Description of original award (Fiscal Year 2005, $196,495)
The primary goal of this research is to estimate the population of drug dependent offenders that could be effectively served by partnerships between courts and drug intervention programs. The secondary goal is to use simulation and economic models to project the costs and benefits of that expansion. Currently, these are stringent restrictions on eligibility for most intensive programs for drug involved arrestee's. Thus the size of the population that can be served by these programs is severely limited. This study will use ADAM data and other national data to develop estimates of the size of the offender population in need of court-based drug intervention programs, and test assumptions about the appropriateness of treating offenders in community-based interventions that are limiting the number of drug court participants. Drug courts were selected for this evaluation because drug courts are planned or operational in every state. The broader goal of this research is to develop a general model for developing rigorous, empirically-based definitions of the size of the target population ' e.g. what it means to 'go to scale' ' for other drug intervention programs.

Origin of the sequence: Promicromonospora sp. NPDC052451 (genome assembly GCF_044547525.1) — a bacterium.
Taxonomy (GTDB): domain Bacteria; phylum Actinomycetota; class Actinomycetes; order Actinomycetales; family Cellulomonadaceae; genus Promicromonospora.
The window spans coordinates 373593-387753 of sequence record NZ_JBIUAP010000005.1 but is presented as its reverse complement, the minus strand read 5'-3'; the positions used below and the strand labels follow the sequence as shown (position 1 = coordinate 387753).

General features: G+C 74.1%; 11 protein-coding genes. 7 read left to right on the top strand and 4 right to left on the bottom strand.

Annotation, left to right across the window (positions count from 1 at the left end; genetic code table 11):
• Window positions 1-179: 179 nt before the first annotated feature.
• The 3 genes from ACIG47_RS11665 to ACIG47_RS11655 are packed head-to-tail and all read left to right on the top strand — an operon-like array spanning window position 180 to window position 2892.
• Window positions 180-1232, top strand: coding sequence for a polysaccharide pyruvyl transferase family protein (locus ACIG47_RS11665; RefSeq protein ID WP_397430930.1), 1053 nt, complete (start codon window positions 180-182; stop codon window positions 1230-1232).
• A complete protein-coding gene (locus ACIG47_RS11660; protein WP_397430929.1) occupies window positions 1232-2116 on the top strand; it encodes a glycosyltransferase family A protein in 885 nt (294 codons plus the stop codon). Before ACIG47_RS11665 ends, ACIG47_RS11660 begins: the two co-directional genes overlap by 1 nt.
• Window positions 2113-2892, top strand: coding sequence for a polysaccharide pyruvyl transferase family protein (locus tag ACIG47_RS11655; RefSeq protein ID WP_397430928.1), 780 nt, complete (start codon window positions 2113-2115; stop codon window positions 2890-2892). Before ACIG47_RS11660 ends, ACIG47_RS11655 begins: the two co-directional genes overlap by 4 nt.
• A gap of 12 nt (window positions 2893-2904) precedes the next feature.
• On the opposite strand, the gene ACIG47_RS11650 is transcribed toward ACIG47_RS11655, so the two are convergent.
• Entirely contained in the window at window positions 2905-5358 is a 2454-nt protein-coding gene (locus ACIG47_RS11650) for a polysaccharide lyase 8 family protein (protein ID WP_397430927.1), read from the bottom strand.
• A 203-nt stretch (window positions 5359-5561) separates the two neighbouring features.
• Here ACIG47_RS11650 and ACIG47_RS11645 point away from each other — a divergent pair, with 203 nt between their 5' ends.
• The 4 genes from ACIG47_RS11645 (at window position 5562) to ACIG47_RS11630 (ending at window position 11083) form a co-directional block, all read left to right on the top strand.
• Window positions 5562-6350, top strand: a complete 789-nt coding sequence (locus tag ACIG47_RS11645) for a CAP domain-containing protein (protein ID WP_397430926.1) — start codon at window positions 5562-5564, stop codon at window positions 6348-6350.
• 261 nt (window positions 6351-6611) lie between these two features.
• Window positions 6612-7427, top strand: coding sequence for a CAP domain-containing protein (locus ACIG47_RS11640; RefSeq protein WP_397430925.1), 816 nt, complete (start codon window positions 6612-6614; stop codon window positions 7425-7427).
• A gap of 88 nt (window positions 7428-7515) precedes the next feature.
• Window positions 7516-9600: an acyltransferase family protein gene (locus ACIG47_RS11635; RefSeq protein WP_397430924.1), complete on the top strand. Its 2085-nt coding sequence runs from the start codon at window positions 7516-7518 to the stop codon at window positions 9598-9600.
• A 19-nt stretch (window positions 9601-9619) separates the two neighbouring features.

- Improving identification of unknown American Indians and Hispanic/Latinx Americans
- Towards Understanding Deradicalization in the U.S.: A Formative Evaluation and Evaluability Assessment of Parents for Peace
- Evaluability assessment and development of psychological and behavioral health approaches to prevent terrorism and facilitate reintegration of violent extremists.